Some social movements are political events. This is the case when, because of their repertoires of action and/or the context in which they take place, they are perceived by their actors as real breakthroughs in their politicization process and, more generally, in their biographical trajectory. The “square movements” that arose after the subprime crisis are, from this point of view, absolutely typical. The occupation of the squares became a collective utopia —or a “heterotopia” to use Foucault’s term— at the end of which the individuals left radically transformed. This is the hypothesis that this article tests with the help of a double longitudinal survey of participants in Nuit debout (Paris), using life stories and semi-structured interviews. It seeks to elucidate the structural and contextual reasons behind why the perception of having experienced a “utopia in action” was shared by individuals with different political and activist socializations.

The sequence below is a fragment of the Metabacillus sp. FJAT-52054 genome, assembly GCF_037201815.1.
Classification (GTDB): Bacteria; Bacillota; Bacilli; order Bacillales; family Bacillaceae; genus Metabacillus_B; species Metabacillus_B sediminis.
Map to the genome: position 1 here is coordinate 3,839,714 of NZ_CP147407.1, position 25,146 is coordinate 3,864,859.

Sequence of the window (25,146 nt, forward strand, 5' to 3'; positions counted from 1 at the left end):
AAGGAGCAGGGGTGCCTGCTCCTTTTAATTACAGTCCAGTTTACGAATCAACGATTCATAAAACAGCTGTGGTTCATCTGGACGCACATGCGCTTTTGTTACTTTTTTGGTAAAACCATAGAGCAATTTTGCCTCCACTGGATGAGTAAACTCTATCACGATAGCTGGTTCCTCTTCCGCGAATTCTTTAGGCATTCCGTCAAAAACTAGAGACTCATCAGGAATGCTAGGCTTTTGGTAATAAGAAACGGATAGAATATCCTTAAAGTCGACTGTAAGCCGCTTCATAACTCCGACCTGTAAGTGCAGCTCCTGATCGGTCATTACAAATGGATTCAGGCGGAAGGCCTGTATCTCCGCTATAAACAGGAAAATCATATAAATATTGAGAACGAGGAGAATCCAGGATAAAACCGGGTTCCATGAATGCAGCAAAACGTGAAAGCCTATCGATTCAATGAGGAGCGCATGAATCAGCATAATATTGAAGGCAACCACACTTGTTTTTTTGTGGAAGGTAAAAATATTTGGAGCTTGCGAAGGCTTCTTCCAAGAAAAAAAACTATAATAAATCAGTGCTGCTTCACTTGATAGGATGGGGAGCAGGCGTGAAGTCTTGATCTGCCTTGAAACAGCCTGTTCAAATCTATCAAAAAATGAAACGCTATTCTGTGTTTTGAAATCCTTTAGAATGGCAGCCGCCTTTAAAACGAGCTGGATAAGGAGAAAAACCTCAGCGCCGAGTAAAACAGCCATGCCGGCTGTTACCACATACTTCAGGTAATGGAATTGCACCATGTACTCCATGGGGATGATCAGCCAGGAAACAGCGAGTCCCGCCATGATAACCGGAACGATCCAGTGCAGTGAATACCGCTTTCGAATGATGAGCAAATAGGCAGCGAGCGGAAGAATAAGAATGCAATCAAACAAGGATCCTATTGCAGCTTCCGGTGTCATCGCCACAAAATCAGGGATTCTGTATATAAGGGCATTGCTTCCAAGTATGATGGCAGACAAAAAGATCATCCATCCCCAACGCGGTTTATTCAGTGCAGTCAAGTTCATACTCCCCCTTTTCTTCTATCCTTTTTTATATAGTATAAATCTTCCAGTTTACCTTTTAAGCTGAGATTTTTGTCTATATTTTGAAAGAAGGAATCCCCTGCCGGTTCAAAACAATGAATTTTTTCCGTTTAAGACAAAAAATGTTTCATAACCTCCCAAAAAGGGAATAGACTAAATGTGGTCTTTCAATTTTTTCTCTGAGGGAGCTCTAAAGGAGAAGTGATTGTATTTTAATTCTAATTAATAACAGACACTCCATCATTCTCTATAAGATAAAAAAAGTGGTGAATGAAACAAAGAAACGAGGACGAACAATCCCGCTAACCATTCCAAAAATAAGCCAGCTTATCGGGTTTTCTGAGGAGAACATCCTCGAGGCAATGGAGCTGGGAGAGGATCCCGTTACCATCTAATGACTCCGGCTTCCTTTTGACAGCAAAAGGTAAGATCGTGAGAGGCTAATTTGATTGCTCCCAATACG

- Nuit debout
- Square occupancy